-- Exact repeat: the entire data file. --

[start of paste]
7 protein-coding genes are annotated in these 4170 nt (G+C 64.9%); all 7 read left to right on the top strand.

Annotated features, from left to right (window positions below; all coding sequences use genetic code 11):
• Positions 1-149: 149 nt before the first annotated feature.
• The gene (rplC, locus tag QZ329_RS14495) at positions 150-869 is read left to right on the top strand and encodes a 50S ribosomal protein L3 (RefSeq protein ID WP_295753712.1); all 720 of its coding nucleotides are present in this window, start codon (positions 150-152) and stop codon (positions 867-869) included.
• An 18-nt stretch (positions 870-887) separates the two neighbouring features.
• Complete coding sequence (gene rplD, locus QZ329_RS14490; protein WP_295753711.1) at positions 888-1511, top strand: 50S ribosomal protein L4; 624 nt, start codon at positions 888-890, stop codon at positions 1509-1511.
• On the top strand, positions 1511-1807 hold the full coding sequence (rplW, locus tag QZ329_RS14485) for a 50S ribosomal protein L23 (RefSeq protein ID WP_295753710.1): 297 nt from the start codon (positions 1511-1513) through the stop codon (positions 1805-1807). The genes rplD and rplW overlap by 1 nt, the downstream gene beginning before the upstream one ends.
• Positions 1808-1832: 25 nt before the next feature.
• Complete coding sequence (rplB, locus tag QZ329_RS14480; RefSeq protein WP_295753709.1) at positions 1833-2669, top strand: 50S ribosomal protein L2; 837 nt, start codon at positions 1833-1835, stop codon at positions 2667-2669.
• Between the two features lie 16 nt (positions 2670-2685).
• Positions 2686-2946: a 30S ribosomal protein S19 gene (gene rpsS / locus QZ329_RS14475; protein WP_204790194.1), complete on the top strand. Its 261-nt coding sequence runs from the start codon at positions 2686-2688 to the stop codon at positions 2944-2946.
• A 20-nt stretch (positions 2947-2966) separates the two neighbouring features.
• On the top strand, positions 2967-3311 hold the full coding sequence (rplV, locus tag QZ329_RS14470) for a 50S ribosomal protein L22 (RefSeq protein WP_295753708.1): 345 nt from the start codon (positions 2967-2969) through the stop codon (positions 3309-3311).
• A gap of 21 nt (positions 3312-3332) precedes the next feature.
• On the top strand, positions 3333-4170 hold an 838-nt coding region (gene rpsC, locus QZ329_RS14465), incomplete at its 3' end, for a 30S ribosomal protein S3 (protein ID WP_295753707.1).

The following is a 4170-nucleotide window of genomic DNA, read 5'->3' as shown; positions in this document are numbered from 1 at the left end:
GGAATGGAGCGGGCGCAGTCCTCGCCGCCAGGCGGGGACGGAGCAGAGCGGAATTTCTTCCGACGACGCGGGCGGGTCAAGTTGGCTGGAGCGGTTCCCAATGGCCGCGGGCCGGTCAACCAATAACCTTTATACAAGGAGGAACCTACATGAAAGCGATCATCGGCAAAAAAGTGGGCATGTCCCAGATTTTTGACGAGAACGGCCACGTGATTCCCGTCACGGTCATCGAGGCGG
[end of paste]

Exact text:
7 protein-coding genes are annotated in these 4170 nt (G+C 64.9%); all 7 read left to right on the top strand.

Annotated features, from left to right (window positions below; all coding sequences use genetic code 11):
• Positions 1-149: 149 nt before the first annotated feature.
• The gene (rplC, locus tag QZ329_RS14495) at positions 150-869 is read left to right on the top strand and encodes a 50S ribosomal protein L3 (RefSeq protein ID WP_295753712.1); all 720 of its coding nucleotides are present in this window, start codon (positions 150-152) and stop codon (positions 867-869) included.
• An 18-nt stretch (positions 870-887) separates the two neighbouring features.
• Complete coding sequence (gene rplD, locus QZ329_RS14490; protein WP_295753711.1) at positions 888-1511, top strand: 50S ribosomal protein L4; 624 nt, start codon at positions 888-890, stop codon at positions 1509-1511.
• On the top strand, positions 1511-1807 hold the full coding sequence (rplW, locus tag QZ329_RS14485) for a 50S ribosomal protein L23 (RefSeq protein ID WP_295753710.1): 297 nt from the start codon (positions 1511-1513) through the stop codon (positions 1805-1807). The genes rplD and rplW overlap by 1 nt, the downstream gene beginning before the upstream one ends.
• Positions 1808-1832: 25 nt before the next feature.
• Complete coding sequence (rplB, locus tag QZ329_RS14480; RefSeq protein WP_295753709.1) at positions 1833-2669, top strand: 50S ribosomal protein L2; 837 nt, start codon at positions 1833-1835, stop codon at positions 2667-2669.
• Between the two features lie 16 nt (positions 2670-2685).
• Positions 2686-2946: a 30S ribosomal protein S19 gene (gene rpsS / locus QZ329_RS14475; protein WP_204790194.1), complete on the top strand. Its 261-nt coding sequence runs from the start codon at positions 2686-2688 to the stop codon at positions 2944-2946.
• A 20-nt stretch (positions 2947-2966) separates the two neighbouring features.
• On the top strand, positions 2967-3311 hold the full coding sequence (rplV, locus tag QZ329_RS14470) for a 50S ribosomal protein L22 (RefSeq protein WP_295753708.1): 345 nt from the start codon (positions 2967-2969) through the stop codon (positions 3309-3311).
• A gap of 21 nt (positions 3312-3332) precedes the next feature.
• On the top strand, positions 3333-4170 hold an 838-nt coding region (gene rpsC, locus QZ329_RS14465), incomplete at its 3' end, for a 30S ribosomal protein S3 (protein ID WP_295753707.1).

The following is a 4170-nucleotide window of genomic DNA, read 5'->3' as shown; positions in this document are numbered from 1 at the left end:
GGAATGGAGCGGGCGCAGTCCTCGCCGCCAGGCGGGGACGGAGCAGAGCGGAATTTCTTCCGACGACGCGGGCGGGTCAAGTTGGCTGGAGCGGTTCCCAATGGCCGCGGGCCGGTCAACCAATAACCTTTATACAAGGAGGAACCTACATGAAAGCGATCATCGGCAAAAAAGTGGGCATGTCCCAGATTTTTGACGAGAACGGCCACGTGATTCCCGTCACGGTCATCGAGGCGG